Published: 23 July 2015 at 09:09
Academics at CoDE are developing a new, interactive format which allows users to remix albums.
University researchers are launching a new interactive app which could help deliver a solid financial future for the music industry – as well as fun for the listener!
Funded by the Arts and Humanities Research Council, academics at Anglia Ruskin University and the London College of Music (University of West London) have developed the new album app, which allows the listener to explore and ‘remix’ the music as they listen.
The academics have been working with the music artist Daisy and The Dark to create the new format, which has a number of touch screen functions which allow the user to manipulate the playback and sonic structure of the music.
With record labels being squeezed through cheap digital downloads, online streaming services and illegal file sharing, the academics believe they have produced a format that consumers will be happy to pay for and will prove difficult to pirate.
Dr Rob Toulson, Director of the Cultures of the Digital Economy (CoDE) research institute at Anglia Ruskin University, said:
“With so much ‘free’ music now out there, we wanted to develop a commercial format that the music fan would be happy to buy. Therefore we needed to create something unique, something that wasn’t already available through conventional platforms.
“Secondly we wanted to design a format that allows musicians to connect more closely with their fans through recorded music. We wanted to allow fans to ‘get inside the music’ and explore the building blocks of the songs.”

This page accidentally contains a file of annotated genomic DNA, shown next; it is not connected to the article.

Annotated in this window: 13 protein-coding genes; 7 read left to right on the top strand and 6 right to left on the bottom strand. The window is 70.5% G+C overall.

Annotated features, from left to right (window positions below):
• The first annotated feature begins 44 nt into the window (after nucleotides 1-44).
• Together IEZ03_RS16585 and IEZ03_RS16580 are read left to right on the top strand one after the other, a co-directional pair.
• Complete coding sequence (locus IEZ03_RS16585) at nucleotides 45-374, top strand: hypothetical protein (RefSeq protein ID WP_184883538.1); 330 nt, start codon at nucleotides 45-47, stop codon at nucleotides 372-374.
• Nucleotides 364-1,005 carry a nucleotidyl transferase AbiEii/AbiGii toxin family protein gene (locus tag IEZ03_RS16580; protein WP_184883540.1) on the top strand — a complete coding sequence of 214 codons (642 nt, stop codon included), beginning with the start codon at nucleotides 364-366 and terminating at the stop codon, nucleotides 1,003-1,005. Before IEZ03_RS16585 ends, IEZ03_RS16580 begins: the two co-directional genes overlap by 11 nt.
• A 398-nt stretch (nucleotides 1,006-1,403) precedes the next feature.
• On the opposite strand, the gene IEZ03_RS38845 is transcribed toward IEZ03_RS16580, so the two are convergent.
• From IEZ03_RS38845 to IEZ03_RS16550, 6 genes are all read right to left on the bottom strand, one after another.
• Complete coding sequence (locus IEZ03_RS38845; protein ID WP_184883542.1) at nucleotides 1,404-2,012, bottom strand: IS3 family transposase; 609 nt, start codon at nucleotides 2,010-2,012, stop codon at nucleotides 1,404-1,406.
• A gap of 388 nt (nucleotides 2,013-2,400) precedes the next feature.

The album app includes artwork, song lyrics, production credits, artist biography and other visual media that was previously synonymous with the vinyl format, allowing the musician to showcase their creative vision within a single digital platform.
However, the feature Dr Toulson believes will most appeal is the ability to manipulate the playback and structure of the music, allowing users to switch to acoustic or even karaoke versions at the swipe of a finger.
Dr Toulson added:
“Listeners can modify the playback of a song, for example to hear a stripped back acoustic version or maybe a more upbeat dance version. The interface is intelligent and seamless, giving the user a unique experience that can change with their mood.
“They can mute the vocals and enjoy an instrumental version, or take away the drums and play along, or solo the piano so they can focus in and learn to play the song. We will use the public launch to test which interfaces and app features get the best user response.
“We think it will lead to people engaging with the music at a deeper level – and make listening an active as opposed to passive, background experience – meaning they will return to the app and listen more often. The album app could prove to be an important development for the commercial music industry.”
The app uses the alternative-pop music of Daisy and The Dark, and is a key distribution platform for the release of the new Red Planet EP. The music is produced by singer/songwriter Sarah Kayte Foster who describes the app as 'magic meeting technology'.
For the interactive features, Sarah produced 12 alternate versions of the four EP tracks.
“We wanted to create an experience where the digital listener feels like they have a visual and physical relationship with music again.”
Other collaborators on the album app project include Script Ltd and Grammy award-winning mastering engineer Mandy Parnell (Bjork, Aphex Twin, The XX) of Black Saloon Studios.
Daisy and The Dark’s Red Planet EP is officially released on 10 July on CD and download, as well as iPhone/iPad album app formats. For an initial period the album app will be available to download free of charge to encourage music fans to try out the new format.